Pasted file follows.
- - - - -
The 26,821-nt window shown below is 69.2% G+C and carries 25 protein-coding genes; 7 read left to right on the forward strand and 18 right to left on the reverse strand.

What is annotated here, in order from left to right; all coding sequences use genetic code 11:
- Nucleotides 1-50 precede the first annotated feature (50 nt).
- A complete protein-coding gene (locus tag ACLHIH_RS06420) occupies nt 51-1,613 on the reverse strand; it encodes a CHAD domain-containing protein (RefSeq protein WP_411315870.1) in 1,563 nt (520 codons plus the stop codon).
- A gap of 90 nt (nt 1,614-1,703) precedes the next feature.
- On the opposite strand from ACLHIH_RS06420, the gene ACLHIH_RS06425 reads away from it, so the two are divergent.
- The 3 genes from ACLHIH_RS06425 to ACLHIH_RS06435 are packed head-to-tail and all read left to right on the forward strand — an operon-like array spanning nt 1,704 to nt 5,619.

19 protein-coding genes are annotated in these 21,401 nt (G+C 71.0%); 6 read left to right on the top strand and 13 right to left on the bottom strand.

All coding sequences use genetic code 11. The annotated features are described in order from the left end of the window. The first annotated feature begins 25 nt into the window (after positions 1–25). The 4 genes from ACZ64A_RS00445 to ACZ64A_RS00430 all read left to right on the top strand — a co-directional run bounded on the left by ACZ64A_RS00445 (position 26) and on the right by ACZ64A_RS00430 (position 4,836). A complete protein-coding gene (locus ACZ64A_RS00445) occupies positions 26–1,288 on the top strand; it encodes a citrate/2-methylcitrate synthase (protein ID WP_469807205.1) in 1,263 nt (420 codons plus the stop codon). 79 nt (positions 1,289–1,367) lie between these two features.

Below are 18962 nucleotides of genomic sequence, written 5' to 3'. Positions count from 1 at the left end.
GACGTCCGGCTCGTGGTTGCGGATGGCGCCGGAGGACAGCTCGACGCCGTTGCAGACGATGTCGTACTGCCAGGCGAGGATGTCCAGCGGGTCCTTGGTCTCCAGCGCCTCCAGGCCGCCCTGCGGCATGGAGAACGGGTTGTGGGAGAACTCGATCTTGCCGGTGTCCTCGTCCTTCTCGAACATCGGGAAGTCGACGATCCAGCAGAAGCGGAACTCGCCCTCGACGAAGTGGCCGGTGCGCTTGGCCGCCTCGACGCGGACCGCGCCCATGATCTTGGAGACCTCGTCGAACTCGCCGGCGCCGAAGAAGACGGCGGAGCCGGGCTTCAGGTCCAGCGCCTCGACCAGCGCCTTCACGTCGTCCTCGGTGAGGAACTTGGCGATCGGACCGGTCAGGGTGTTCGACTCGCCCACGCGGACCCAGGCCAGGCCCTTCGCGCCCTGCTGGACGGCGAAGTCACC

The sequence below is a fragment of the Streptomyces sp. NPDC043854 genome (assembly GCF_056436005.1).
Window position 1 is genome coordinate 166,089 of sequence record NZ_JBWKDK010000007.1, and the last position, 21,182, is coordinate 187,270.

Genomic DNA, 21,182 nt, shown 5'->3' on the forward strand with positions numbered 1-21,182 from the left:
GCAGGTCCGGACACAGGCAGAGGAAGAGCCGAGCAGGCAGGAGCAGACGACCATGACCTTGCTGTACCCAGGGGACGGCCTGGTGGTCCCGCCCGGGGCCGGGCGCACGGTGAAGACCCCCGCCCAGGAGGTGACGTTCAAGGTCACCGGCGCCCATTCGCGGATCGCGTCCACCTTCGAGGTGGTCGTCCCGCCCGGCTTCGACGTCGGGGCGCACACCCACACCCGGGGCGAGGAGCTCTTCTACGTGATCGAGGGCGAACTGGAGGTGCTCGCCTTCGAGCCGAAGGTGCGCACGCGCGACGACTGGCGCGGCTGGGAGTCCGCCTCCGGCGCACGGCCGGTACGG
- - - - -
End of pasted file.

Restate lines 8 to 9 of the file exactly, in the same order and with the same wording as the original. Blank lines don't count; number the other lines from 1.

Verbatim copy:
19 protein-coding genes are annotated in these 21,401 nt (G+C 71.0%); 6 read left to right on the top strand and 13 right to left on the bottom strand.

All coding sequences use genetic code 11. The annotated features are described in order from the left end of the window. The first annotated feature begins 25 nt into the window (after positions 1–25). The 4 genes from ACZ64A_RS00445 to ACZ64A_RS00430 all read left to right on the top strand — a co-directional run bounded on the left by ACZ64A_RS00445 (position 26) and on the right by ACZ64A_RS00430 (position 4,836). A complete protein-coding gene (locus ACZ64A_RS00445) occupies positions 26–1,288 on the top strand; it encodes a citrate/2-methylcitrate synthase (protein ID WP_469807205.1) in 1,263 nt (420 codons plus the stop codon). 79 nt (positions 1,289–1,367) lie between these two features.